Several reports yesterday and today wonder whether Twitter was or was not instrumental in mobilizing the crowds during the current Chişinău riots (see here several links). While most of them believe that Twitter was not effective in organizing the riots, there are few if any answers to the question: what does Twitter serve for.
Source of Information
By most accounts, only a few dozens of Tweeters could have been reporting from the main square in Chişinău (Piaţa Marii Adunări Naţionale – the now famous PMAN).
At 23.00 last evening one could try and spot the people actually in Chişinău by the fact that they needed to decide what they would do the next day: “#pman how can we go to bed when we don’t know what our city will look like when we wake up?!?!?!?!”. (See it here). People elsewhere, like myself, knew that the next day we would look at TV and follow Twitter to see what happens.
Is that enough?
Well, Saeed Ahmed (CNNSaeed) from CNN was looking this morning on Twitter for information about the revolution. He got some and later on published a piece here. So however few, Tweeters were there before the world media.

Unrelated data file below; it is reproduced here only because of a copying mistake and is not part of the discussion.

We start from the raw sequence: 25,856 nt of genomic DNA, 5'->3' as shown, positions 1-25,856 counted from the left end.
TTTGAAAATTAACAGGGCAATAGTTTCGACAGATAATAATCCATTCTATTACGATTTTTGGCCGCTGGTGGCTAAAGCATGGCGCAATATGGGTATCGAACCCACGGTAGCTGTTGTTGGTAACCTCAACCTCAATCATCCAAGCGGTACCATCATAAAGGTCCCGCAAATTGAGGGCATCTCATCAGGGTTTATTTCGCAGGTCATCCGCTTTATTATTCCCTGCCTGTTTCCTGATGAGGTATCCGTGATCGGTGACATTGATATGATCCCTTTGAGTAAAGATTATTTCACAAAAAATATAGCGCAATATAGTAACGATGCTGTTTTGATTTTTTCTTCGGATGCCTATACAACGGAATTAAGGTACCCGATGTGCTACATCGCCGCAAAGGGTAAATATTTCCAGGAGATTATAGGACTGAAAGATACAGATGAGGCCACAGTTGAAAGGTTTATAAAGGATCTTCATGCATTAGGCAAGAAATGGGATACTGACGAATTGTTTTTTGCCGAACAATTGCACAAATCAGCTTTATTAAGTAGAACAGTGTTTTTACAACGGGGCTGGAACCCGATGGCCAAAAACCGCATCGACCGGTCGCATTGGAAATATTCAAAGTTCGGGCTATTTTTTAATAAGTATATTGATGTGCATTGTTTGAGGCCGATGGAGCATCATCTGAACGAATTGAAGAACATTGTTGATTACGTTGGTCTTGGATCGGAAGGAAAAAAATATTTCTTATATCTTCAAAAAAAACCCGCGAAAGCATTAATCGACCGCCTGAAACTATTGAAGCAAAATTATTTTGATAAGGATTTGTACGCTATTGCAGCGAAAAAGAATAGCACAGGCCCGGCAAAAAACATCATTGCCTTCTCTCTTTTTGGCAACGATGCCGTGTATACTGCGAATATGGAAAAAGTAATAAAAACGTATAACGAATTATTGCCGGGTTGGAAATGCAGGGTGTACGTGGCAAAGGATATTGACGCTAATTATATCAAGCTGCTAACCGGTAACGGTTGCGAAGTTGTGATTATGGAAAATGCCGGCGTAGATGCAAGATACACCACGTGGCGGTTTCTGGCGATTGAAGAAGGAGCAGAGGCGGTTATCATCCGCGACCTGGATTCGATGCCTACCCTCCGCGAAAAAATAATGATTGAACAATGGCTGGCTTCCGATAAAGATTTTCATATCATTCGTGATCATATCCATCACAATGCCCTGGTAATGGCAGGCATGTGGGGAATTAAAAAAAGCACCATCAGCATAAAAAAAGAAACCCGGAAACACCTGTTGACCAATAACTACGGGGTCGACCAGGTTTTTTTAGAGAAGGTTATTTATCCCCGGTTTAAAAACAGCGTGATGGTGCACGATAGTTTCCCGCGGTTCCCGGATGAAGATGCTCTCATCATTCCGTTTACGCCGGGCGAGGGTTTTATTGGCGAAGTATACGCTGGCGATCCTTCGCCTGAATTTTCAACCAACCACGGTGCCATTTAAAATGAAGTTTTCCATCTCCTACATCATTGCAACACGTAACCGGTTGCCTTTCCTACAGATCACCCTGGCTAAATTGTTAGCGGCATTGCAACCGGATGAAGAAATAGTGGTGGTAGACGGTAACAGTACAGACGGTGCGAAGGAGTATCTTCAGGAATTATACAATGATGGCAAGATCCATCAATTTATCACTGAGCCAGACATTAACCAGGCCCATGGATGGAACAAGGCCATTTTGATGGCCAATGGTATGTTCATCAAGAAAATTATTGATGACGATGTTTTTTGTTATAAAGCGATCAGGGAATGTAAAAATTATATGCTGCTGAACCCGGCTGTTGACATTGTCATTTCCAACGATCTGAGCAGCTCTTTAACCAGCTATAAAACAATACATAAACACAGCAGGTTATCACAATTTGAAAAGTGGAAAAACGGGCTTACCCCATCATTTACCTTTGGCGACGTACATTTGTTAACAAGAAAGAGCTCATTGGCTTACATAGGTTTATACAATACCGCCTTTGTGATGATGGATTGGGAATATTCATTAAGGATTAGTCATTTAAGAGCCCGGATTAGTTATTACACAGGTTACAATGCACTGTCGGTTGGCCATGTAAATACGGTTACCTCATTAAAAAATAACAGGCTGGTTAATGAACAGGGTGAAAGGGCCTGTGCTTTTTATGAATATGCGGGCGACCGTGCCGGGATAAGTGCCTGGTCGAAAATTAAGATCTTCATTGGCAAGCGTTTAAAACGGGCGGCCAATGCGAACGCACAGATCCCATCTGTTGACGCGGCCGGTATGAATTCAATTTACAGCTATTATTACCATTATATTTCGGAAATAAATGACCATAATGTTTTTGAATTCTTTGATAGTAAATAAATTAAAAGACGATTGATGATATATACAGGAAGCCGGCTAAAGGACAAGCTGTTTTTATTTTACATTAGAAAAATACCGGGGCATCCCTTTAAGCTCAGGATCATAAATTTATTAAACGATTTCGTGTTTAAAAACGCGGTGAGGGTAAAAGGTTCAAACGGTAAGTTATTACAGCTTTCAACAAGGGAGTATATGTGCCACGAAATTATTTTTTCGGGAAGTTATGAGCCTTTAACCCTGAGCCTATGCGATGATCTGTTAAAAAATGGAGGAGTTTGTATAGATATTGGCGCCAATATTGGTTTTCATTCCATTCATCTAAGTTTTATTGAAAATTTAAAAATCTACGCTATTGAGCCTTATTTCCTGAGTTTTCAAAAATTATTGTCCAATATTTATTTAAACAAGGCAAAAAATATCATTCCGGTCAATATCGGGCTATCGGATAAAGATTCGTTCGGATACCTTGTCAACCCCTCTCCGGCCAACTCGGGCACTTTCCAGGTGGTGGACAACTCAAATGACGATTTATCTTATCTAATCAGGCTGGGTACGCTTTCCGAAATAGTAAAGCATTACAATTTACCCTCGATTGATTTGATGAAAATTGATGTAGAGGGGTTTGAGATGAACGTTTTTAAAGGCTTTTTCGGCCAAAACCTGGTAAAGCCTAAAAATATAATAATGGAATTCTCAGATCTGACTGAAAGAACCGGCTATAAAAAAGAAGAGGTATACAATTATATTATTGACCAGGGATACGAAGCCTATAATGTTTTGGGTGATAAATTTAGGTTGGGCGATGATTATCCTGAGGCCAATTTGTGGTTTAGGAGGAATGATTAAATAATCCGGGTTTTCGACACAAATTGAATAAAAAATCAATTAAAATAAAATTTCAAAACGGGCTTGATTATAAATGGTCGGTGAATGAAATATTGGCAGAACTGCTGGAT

There have been several streams of information from Moldova. Still, there is not quite an information flood. So every new input is precious. Twitters have been effective in putting together links to various sources of information (see this search as an example).
Around midnight Radio Vocea Basarabiei (Voice of Bessarabia) started to report violence in the square. In tens of minutes some degree of Twitter consensus was that they are only re-running what they have registered 6 hours and not reflecting live events.
So, Twitters have harvested, centralized and assessed information from the Republic of Moldova; they have done so on a channel widely available and popular to the western public. This is not organizing a revolution, but it may be the next best thing.
However, not all followers are genuinely interested in what happens in Chişinău. Mihai Moscovici, estimates that most foreign journalists he spoke to were actually more interested in the “Twitter Revolution” that in the actual events.